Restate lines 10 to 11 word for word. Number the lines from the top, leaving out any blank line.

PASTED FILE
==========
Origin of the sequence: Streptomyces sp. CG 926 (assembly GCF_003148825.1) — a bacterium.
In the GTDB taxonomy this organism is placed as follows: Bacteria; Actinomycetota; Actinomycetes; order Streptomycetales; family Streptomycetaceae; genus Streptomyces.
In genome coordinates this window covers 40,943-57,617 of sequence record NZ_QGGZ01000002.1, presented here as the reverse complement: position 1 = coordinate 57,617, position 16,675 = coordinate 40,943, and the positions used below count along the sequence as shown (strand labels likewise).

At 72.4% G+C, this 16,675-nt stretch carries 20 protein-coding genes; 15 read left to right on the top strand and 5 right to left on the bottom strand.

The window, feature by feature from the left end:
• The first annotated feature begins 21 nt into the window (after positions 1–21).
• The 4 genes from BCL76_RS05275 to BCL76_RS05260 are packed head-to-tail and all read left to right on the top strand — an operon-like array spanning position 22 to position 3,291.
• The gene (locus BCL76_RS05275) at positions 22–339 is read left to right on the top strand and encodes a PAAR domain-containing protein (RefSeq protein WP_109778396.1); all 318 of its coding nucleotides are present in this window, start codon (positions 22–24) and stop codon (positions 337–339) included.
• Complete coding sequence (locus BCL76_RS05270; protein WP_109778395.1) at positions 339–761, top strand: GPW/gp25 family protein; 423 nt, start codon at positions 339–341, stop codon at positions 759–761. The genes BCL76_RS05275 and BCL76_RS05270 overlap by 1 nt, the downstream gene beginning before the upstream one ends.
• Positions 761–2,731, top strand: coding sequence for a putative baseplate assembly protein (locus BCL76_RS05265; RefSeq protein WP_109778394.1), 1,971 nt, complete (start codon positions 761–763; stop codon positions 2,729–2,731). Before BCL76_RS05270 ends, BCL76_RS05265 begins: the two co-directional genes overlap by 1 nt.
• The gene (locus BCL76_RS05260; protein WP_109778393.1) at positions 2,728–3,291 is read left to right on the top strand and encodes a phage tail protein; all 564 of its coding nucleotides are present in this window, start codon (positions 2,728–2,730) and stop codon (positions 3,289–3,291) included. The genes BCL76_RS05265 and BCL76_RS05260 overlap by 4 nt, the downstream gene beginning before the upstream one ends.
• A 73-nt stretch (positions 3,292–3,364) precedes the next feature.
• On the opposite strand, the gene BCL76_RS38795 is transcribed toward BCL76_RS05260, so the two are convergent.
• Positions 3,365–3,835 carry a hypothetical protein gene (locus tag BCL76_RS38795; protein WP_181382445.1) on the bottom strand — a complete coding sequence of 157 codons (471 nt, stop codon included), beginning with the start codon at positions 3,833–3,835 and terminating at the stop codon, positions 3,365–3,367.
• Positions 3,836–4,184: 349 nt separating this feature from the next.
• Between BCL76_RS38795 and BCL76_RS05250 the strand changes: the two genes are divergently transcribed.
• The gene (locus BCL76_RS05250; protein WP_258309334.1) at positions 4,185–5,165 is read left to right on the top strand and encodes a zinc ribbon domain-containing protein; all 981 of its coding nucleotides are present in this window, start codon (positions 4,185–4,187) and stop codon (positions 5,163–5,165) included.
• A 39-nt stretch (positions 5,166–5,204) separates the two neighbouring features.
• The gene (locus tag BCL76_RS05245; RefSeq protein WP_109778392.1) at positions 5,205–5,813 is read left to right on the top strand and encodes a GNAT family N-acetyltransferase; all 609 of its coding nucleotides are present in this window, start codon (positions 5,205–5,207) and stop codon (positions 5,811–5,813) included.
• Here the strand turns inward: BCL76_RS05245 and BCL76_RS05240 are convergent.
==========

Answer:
• Positions 761–2,731, top strand: coding sequence for a putative baseplate assembly protein (locus BCL76_RS05265; RefSeq protein WP_109778394.1), 1,971 nt, complete (start codon positions 761–763; stop codon positions 2,729–2,731). Before BCL76_RS05270 ends, BCL76_RS05265 begins: the two co-directional genes overlap by 1 nt.
• The gene (locus BCL76_RS05260; protein WP_109778393.1) at positions 2,728–3,291 is read left to right on the top strand and encodes a phage tail protein; all 564 of its coding nucleotides are present in this window, start codon (positions 2,728–2,730) and stop codon (positions 3,289–3,291) included. The genes BCL76_RS05265 and BCL76_RS05260 overlap by 4 nt, the downstream gene beginning before the upstream one ends.